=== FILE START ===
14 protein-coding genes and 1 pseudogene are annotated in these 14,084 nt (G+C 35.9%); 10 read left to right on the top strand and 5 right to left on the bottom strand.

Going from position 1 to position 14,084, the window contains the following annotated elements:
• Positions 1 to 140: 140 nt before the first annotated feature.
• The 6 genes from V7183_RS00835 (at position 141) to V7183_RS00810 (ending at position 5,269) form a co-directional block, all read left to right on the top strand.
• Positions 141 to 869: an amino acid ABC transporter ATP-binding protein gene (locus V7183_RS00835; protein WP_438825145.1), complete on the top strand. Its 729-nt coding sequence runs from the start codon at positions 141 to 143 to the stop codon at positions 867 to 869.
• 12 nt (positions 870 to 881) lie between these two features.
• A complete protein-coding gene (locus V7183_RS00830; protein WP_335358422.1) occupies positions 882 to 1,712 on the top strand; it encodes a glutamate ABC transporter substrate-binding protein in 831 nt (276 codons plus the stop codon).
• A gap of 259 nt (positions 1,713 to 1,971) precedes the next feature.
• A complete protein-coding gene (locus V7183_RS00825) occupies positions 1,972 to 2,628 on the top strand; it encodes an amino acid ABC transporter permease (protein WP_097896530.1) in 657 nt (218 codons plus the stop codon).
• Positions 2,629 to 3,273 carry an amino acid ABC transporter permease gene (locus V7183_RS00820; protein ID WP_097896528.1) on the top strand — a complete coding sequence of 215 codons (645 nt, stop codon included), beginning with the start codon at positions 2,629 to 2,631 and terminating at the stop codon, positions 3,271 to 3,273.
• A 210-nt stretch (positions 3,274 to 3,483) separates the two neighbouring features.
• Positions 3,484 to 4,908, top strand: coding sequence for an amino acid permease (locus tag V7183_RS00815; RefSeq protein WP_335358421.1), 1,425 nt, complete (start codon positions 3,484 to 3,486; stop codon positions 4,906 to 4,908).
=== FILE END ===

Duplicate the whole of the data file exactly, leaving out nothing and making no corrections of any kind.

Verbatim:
14 protein-coding genes and 1 pseudogene are annotated in these 14,084 nt (G+C 35.9%); 10 read left to right on the top strand and 5 right to left on the bottom strand.

Going from position 1 to position 14,084, the window contains the following annotated elements:
• Positions 1 to 140: 140 nt before the first annotated feature.
• The 6 genes from V7183_RS00835 (at position 141) to V7183_RS00810 (ending at position 5,269) form a co-directional block, all read left to right on the top strand.
• Positions 141 to 869: an amino acid ABC transporter ATP-binding protein gene (locus V7183_RS00835; protein WP_438825145.1), complete on the top strand. Its 729-nt coding sequence runs from the start codon at positions 141 to 143 to the stop codon at positions 867 to 869.
• 12 nt (positions 870 to 881) lie between these two features.
• A complete protein-coding gene (locus V7183_RS00830; protein WP_335358422.1) occupies positions 882 to 1,712 on the top strand; it encodes a glutamate ABC transporter substrate-binding protein in 831 nt (276 codons plus the stop codon).
• A gap of 259 nt (positions 1,713 to 1,971) precedes the next feature.
• A complete protein-coding gene (locus V7183_RS00825) occupies positions 1,972 to 2,628 on the top strand; it encodes an amino acid ABC transporter permease (protein WP_097896530.1) in 657 nt (218 codons plus the stop codon).
• Positions 2,629 to 3,273 carry an amino acid ABC transporter permease gene (locus V7183_RS00820; protein ID WP_097896528.1) on the top strand — a complete coding sequence of 215 codons (645 nt, stop codon included), beginning with the start codon at positions 2,629 to 2,631 and terminating at the stop codon, positions 3,271 to 3,273.
• A 210-nt stretch (positions 3,274 to 3,483) separates the two neighbouring features.
• Positions 3,484 to 4,908, top strand: coding sequence for an amino acid permease (locus tag V7183_RS00815; RefSeq protein WP_335358421.1), 1,425 nt, complete (start codon positions 3,484 to 3,486; stop codon positions 4,906 to 4,908).